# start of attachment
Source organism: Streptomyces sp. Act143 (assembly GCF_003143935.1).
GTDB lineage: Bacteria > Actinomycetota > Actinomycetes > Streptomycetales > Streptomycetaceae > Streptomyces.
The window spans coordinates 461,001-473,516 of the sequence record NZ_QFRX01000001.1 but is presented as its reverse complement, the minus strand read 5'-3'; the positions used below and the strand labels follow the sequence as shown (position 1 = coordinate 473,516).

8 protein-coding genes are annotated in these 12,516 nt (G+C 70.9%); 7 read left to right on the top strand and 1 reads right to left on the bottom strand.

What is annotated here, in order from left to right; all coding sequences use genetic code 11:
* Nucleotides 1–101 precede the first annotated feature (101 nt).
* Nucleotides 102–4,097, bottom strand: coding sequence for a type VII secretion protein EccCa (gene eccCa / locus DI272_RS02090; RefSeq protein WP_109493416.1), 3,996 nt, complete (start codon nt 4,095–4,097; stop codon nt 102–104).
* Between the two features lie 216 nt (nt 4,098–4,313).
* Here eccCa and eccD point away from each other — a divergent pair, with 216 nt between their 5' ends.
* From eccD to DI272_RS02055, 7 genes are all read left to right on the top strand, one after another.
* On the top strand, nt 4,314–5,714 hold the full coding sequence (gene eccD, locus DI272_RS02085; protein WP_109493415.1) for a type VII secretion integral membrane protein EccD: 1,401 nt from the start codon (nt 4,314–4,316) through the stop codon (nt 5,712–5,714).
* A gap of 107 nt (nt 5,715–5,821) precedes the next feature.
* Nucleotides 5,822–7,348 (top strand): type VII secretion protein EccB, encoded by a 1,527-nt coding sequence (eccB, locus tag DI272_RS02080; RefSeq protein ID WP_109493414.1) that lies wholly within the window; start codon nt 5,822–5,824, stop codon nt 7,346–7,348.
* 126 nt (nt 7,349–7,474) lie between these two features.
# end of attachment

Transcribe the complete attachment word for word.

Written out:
Source organism: Streptomyces sp. Act143 (assembly GCF_003143935.1).
GTDB lineage: Bacteria > Actinomycetota > Actinomycetes > Streptomycetales > Streptomycetaceae > Streptomyces.
The window spans coordinates 461,001-473,516 of the sequence record NZ_QFRX01000001.1 but is presented as its reverse complement, the minus strand read 5'-3'; the positions used below and the strand labels follow the sequence as shown (position 1 = coordinate 473,516).

8 protein-coding genes are annotated in these 12,516 nt (G+C 70.9%); 7 read left to right on the top strand and 1 reads right to left on the bottom strand.

What is annotated here, in order from left to right; all coding sequences use genetic code 11:
* Nucleotides 1–101 precede the first annotated feature (101 nt).
* Nucleotides 102–4,097, bottom strand: coding sequence for a type VII secretion protein EccCa (gene eccCa / locus DI272_RS02090; RefSeq protein WP_109493416.1), 3,996 nt, complete (start codon nt 4,095–4,097; stop codon nt 102–104).
* Between the two features lie 216 nt (nt 4,098–4,313).
* Here eccCa and eccD point away from each other — a divergent pair, with 216 nt between their 5' ends.
* From eccD to DI272_RS02055, 7 genes are all read left to right on the top strand, one after another.
* On the top strand, nt 4,314–5,714 hold the full coding sequence (gene eccD, locus DI272_RS02085; protein WP_109493415.1) for a type VII secretion integral membrane protein EccD: 1,401 nt from the start codon (nt 4,314–4,316) through the stop codon (nt 5,712–5,714).
* A gap of 107 nt (nt 5,715–5,821) precedes the next feature.
* Nucleotides 5,822–7,348 (top strand): type VII secretion protein EccB, encoded by a 1,527-nt coding sequence (eccB, locus tag DI272_RS02080; RefSeq protein ID WP_109493414.1) that lies wholly within the window; start codon nt 5,822–5,824, stop codon nt 7,346–7,348.
* 126 nt (nt 7,349–7,474) lie between these two features.